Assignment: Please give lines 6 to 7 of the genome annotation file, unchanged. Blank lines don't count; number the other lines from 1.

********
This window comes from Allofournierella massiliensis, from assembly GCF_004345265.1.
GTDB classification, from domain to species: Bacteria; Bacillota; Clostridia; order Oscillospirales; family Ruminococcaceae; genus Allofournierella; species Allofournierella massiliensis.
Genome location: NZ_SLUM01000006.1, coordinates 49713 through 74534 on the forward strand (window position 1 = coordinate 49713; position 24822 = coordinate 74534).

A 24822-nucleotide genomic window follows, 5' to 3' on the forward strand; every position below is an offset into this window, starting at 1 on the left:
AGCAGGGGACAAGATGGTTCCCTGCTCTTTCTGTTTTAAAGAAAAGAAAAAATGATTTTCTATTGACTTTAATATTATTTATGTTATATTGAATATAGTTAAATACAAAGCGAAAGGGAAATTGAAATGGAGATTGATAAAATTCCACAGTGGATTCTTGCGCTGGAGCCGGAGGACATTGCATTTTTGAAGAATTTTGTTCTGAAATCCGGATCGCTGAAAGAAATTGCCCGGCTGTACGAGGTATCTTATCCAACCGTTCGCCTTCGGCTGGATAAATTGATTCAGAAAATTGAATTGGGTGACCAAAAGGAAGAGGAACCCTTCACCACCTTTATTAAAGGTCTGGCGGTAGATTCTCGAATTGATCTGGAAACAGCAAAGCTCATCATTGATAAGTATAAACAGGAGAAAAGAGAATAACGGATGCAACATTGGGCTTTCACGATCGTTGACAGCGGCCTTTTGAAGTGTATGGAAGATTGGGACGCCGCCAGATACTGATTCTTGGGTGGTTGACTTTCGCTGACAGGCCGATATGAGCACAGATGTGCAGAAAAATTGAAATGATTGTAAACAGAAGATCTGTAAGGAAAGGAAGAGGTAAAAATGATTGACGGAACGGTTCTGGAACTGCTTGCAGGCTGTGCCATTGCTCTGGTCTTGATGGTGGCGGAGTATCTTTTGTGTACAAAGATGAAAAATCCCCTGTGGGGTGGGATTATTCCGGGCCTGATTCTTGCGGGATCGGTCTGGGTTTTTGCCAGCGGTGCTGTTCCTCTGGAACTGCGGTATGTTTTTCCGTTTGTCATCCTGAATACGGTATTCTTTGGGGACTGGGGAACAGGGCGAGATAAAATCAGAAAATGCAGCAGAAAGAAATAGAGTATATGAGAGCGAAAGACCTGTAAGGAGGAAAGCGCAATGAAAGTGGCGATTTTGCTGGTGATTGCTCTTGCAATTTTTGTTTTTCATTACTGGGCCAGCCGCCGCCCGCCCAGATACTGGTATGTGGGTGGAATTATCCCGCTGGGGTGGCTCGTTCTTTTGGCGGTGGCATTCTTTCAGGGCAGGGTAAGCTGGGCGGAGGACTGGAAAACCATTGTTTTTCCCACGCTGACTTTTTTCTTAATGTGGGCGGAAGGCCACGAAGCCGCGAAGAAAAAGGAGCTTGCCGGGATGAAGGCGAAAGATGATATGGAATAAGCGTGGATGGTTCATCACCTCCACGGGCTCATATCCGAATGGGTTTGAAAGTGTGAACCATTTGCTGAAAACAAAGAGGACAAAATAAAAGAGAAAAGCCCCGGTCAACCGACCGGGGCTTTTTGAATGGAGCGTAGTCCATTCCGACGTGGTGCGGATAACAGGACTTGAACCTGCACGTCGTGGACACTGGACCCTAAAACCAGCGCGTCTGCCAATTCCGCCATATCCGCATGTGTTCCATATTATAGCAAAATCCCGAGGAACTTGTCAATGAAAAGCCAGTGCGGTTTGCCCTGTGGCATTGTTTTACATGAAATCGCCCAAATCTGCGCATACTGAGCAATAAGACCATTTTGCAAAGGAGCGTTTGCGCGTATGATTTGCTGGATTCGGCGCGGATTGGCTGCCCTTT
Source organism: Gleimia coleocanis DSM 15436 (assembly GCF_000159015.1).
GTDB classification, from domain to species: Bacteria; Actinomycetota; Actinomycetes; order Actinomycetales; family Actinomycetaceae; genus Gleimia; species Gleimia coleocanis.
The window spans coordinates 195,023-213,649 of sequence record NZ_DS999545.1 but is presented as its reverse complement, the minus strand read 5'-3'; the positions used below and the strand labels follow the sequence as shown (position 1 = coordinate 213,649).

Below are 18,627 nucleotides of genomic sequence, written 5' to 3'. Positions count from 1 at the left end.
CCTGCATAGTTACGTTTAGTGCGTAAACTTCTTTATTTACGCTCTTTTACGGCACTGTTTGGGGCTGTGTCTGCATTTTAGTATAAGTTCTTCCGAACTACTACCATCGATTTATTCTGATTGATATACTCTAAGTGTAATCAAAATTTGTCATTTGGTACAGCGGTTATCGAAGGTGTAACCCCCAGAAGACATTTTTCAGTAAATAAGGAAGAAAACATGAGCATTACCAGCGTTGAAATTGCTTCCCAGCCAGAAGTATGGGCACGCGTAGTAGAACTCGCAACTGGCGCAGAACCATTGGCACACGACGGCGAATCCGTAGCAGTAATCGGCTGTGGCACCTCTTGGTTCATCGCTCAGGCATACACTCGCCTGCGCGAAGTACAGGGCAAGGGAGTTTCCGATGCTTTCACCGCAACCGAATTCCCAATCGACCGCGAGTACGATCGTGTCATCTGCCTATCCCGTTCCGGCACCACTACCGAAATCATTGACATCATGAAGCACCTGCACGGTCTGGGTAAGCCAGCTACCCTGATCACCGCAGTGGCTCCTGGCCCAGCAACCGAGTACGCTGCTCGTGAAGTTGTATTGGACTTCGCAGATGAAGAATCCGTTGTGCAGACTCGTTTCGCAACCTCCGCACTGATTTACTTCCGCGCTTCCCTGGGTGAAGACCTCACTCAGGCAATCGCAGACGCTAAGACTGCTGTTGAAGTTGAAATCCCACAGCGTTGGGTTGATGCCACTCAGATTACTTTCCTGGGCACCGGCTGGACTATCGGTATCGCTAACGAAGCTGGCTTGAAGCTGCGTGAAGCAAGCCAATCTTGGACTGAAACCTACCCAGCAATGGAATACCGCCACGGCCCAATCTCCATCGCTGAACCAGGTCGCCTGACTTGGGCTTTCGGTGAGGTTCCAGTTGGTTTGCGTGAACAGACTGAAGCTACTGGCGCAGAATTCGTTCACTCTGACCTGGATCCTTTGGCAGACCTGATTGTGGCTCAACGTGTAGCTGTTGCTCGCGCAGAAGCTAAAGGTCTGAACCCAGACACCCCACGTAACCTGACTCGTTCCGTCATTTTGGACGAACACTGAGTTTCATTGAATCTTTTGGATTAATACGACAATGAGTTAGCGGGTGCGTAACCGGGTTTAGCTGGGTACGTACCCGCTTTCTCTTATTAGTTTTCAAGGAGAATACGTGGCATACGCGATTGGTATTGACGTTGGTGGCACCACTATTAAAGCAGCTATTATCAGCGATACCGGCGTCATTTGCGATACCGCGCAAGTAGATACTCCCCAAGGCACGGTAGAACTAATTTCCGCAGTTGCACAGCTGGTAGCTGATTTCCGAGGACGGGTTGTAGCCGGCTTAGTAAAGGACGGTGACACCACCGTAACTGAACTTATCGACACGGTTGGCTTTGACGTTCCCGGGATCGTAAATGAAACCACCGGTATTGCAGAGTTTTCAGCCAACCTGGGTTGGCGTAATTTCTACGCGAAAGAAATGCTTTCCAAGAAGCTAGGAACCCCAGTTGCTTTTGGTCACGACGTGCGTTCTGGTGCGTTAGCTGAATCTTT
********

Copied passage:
Source organism: Gleimia coleocanis DSM 15436 (assembly GCF_000159015.1).
GTDB classification, from domain to species: Bacteria; Actinomycetota; Actinomycetes; order Actinomycetales; family Actinomycetaceae; genus Gleimia; species Gleimia coleocanis.